A remarkable iron age gold bracelet made in Europe over 3,000 years ago is to go under the hammer at Christie's London on May 2.
The heavy gold cuff, discovered in Portugal in the mid 20th century, is expected to bring £40,000-60,0000 ($60,920-91,379), such is its age and rarity.
The centuries old bracelet, created at the dawn of the European iron age, has never been offered at auction before and is the only one of its type still in private hands.
Laetitia Delaloye, an antiquities specialist at Christie's, comments: "Many important lots in this sale have been part of private collections for generations and so have never been seen before on the market.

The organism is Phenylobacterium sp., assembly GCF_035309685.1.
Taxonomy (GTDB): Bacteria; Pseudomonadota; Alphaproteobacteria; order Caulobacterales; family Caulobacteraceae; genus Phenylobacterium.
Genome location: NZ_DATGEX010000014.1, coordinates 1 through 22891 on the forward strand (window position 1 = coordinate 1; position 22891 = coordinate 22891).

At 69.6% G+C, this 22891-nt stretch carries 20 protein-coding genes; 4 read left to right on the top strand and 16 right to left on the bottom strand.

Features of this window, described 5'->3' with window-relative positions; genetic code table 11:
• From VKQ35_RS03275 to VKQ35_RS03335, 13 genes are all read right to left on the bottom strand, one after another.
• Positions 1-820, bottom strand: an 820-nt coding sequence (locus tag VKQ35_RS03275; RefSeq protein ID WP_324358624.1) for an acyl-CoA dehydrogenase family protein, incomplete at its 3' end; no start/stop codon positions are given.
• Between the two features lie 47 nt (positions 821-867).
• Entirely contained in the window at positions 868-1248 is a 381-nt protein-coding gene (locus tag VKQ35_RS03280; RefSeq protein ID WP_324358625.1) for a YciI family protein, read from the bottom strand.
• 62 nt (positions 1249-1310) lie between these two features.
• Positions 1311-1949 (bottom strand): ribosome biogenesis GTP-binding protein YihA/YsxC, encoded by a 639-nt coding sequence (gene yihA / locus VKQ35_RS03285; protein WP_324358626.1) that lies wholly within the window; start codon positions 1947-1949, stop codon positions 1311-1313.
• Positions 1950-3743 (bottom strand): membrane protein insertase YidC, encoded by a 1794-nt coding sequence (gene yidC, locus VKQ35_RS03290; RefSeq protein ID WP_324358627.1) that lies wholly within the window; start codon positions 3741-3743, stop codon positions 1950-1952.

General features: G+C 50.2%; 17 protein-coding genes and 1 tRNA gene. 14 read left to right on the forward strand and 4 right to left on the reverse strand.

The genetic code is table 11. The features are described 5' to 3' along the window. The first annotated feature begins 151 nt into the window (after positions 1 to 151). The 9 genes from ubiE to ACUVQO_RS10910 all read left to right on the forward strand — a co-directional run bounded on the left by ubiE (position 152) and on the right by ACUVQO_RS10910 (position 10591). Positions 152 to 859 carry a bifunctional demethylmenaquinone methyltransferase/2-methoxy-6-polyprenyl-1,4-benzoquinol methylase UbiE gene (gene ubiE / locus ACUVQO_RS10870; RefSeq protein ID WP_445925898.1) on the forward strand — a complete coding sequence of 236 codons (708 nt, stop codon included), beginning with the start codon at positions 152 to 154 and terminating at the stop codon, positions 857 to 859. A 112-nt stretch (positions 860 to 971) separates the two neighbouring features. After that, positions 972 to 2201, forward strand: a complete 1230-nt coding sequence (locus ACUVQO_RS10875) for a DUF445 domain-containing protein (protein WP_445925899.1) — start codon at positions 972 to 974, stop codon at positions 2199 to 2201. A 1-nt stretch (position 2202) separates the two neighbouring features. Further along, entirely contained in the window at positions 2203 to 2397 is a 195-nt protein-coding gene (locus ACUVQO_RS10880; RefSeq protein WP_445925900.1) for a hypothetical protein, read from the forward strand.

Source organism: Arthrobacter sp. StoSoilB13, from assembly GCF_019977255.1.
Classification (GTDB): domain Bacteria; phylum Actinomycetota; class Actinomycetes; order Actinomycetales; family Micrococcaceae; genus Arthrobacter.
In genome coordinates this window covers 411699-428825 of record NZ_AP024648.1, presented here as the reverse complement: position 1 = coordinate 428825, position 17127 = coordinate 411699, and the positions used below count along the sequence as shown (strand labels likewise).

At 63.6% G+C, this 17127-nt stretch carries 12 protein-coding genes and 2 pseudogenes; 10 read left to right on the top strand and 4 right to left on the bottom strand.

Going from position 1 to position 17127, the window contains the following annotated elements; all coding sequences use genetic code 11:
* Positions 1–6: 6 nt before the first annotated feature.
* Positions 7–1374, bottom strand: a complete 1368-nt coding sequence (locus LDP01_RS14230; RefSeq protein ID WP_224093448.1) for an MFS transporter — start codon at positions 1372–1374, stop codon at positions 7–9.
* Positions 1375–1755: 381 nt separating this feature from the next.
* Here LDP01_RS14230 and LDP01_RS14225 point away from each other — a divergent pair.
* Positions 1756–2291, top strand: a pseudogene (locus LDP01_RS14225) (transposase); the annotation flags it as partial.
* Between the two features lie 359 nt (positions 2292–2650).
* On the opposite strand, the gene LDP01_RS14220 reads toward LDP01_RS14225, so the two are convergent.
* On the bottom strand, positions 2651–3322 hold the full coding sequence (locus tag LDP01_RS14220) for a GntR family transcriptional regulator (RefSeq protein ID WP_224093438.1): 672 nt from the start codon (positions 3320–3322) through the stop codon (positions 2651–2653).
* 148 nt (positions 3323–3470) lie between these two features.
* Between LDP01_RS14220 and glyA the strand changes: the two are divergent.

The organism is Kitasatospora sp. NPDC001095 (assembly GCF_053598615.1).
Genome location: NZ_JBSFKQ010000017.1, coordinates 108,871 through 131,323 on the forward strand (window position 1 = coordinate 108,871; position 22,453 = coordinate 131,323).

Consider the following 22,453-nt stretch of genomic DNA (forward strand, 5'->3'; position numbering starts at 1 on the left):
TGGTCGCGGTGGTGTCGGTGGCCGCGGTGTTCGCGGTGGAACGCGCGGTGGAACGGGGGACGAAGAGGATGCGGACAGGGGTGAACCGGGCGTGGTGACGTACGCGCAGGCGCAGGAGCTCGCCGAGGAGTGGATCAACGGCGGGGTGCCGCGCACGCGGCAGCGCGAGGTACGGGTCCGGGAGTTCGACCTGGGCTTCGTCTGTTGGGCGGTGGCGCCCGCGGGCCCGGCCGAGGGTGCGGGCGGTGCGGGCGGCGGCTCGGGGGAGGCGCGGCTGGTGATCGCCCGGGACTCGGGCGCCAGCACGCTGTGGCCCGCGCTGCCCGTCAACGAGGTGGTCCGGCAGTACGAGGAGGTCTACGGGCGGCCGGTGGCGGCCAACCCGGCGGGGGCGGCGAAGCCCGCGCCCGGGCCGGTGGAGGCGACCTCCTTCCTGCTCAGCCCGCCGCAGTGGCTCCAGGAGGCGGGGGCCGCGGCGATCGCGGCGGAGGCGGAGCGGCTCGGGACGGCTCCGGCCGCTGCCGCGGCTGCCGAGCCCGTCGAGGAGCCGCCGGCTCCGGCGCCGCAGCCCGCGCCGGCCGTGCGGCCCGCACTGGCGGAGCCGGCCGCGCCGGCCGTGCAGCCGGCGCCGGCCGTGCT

"The gold bracelet from the iron age is a special piece and it is extremely rare for us to see such a detailed example of early iron age craftsmanship on the market."
The bracelet is made from more than half a kilo of high-purity gold, demonstrating the technological advancements underway at the iron age's onset.
The iron age, in archaeological terms, is characterised by the widespread use of iron and steel. Furnaces capable of achieving very high temperatures coupled with new tools made out of the malleable metals allowed craftsmen to become increasingly bold and ambitious with their designs.
The attractive, museum-grade piece ought to appeal to collectors of antiquities and historical jewellery alike.
It is very likely that the bracelet once belonged to a member of the elite, yet it demonstrates that the desire to be bedecked in gold - whether as a show of wealth and status or merely as pretty decoration - dates as far back as our abilities to mould and shape precious metals.
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